The spotlight has been firmly directed towards the high end of the superannuation market.

The release this week of the Opposition’s proposed policy changes to super focussed on high account balances and two key changes: a tax on earnings of super accounts in pension phase and a lowering of the threshold on the high income super charge from $300,000 to $250,000 a year.

However, according to the ALP’s policy announcement the tax on pensions would only affect about 60,000 super fund members – those with more than $1.5 million balances.

It is entirely reasonable that we have public policy debates on superannuation through the lenses of equity and sustainability particularly given our ageing population and the pressures on the federal government budgetary position.

The next election will ultimately pass judgement on the Labor proposals and the Government’s still-to-come alternative approach. Sadly these long-running policy debates bring along with it the fellow travellers of regulatory uncertainty and legislative risk – both of which can effectively undermine confidence in the entire system.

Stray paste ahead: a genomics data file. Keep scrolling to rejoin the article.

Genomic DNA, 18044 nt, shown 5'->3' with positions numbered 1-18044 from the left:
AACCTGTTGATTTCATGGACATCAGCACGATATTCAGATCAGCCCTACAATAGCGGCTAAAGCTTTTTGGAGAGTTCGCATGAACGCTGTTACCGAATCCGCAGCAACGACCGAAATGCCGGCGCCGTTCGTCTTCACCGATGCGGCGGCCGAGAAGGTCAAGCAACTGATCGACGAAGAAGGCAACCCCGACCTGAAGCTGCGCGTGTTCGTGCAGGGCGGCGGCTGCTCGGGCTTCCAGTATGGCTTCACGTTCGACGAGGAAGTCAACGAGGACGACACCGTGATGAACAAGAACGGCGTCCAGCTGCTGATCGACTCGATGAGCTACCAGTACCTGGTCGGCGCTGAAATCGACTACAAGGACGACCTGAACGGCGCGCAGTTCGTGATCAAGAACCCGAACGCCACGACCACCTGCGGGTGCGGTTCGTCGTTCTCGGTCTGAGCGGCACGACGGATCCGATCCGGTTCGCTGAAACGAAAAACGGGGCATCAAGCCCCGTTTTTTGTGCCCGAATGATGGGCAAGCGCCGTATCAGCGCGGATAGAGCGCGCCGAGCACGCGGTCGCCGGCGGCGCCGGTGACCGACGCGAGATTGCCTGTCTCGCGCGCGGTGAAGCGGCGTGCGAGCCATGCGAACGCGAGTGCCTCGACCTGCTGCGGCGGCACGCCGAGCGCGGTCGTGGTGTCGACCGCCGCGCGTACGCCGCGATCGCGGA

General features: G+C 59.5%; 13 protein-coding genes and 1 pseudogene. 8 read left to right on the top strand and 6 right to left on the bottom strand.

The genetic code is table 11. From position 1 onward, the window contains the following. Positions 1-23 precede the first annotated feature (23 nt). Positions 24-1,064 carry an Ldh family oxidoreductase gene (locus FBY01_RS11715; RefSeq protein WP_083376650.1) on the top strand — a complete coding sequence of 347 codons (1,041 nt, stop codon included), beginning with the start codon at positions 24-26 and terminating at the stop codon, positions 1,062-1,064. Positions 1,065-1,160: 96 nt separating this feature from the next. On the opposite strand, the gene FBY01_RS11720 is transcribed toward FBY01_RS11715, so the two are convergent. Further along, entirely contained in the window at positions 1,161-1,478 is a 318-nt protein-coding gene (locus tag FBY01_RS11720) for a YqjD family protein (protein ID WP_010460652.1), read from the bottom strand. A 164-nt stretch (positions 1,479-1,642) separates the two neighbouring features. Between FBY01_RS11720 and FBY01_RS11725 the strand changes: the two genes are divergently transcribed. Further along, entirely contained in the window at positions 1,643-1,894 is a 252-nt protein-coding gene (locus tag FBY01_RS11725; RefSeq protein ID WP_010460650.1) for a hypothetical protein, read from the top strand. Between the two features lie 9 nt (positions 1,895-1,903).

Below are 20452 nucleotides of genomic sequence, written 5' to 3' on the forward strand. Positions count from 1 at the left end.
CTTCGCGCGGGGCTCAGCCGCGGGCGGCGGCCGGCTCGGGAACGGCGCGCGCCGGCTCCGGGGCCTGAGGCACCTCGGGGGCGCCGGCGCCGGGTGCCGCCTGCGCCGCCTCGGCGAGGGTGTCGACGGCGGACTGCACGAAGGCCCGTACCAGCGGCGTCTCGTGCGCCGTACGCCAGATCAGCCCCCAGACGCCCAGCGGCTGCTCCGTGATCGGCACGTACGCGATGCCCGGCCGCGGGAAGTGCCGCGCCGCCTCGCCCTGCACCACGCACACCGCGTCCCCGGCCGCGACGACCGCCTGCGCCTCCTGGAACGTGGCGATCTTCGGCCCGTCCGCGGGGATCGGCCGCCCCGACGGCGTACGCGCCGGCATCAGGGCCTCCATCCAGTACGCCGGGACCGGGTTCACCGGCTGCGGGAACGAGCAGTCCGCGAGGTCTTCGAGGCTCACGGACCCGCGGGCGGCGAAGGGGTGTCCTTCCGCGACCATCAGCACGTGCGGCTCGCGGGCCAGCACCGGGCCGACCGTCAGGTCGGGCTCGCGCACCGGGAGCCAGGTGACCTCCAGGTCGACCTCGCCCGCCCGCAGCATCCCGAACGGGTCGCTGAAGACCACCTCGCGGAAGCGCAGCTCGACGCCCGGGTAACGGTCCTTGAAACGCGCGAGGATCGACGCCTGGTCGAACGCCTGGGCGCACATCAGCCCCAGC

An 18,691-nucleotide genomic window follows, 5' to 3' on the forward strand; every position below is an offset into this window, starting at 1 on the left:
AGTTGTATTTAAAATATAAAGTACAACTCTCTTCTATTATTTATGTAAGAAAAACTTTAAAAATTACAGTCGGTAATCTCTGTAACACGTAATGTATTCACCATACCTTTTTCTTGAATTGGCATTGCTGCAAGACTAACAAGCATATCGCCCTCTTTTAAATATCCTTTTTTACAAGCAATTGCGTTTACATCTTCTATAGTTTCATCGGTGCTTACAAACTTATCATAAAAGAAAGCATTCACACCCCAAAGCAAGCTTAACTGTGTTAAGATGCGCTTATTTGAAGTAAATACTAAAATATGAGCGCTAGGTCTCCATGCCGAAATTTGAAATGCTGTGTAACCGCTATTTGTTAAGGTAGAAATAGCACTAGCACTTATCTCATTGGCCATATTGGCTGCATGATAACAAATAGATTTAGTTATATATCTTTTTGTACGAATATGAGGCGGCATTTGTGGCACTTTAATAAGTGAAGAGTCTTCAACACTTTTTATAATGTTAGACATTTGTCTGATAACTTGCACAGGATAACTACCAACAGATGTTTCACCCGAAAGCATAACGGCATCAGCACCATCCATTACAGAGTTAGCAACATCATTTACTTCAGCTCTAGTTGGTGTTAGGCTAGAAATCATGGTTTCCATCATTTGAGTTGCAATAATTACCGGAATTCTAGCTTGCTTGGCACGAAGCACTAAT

While the ALP proposal focusses on “How much is enough” at the high account balance end of the market the single biggest challenge facing the system is that far too many people still have far too little in super to fund anything like a comfortable, let alone generous retirement.

According to the Rice Warner Superannuation Market Projections 2014 the average account balance in pre-retirement phase currently sits around $84,800 and that is only projected to rise to $114,300 by 2019.

So for the vast bulk of working Australians the simple answer to “how much is enough” is that today’s super is not even close particularly when you factor in realistic life expectancies reaching into the high 80s, early 90s.

That is a perspective that hopefully will not be drowned out in the forthcoming debate.

The recent report of the Financial System Inquiry – which at least in part has fuelled the super debate with its finding that 10% of Australians receive 38% of the tax concessional benefits in super – recommended one fundamental change that perhaps holds the best hope yet for some bi-partisan approaches to super.

That is the recommendation to “seek broad political agreement for, and enshrine in legislation, the objectives of the superannuation system…”

This could perhaps be the most important recommendation to come out of the FSI in relation to superannuation and retirement savings. If agreement can be reached on the over-arching objectives then it would provide a firmer policy framework against which initiatives like changes to tax arrangements can both be assessed and understood.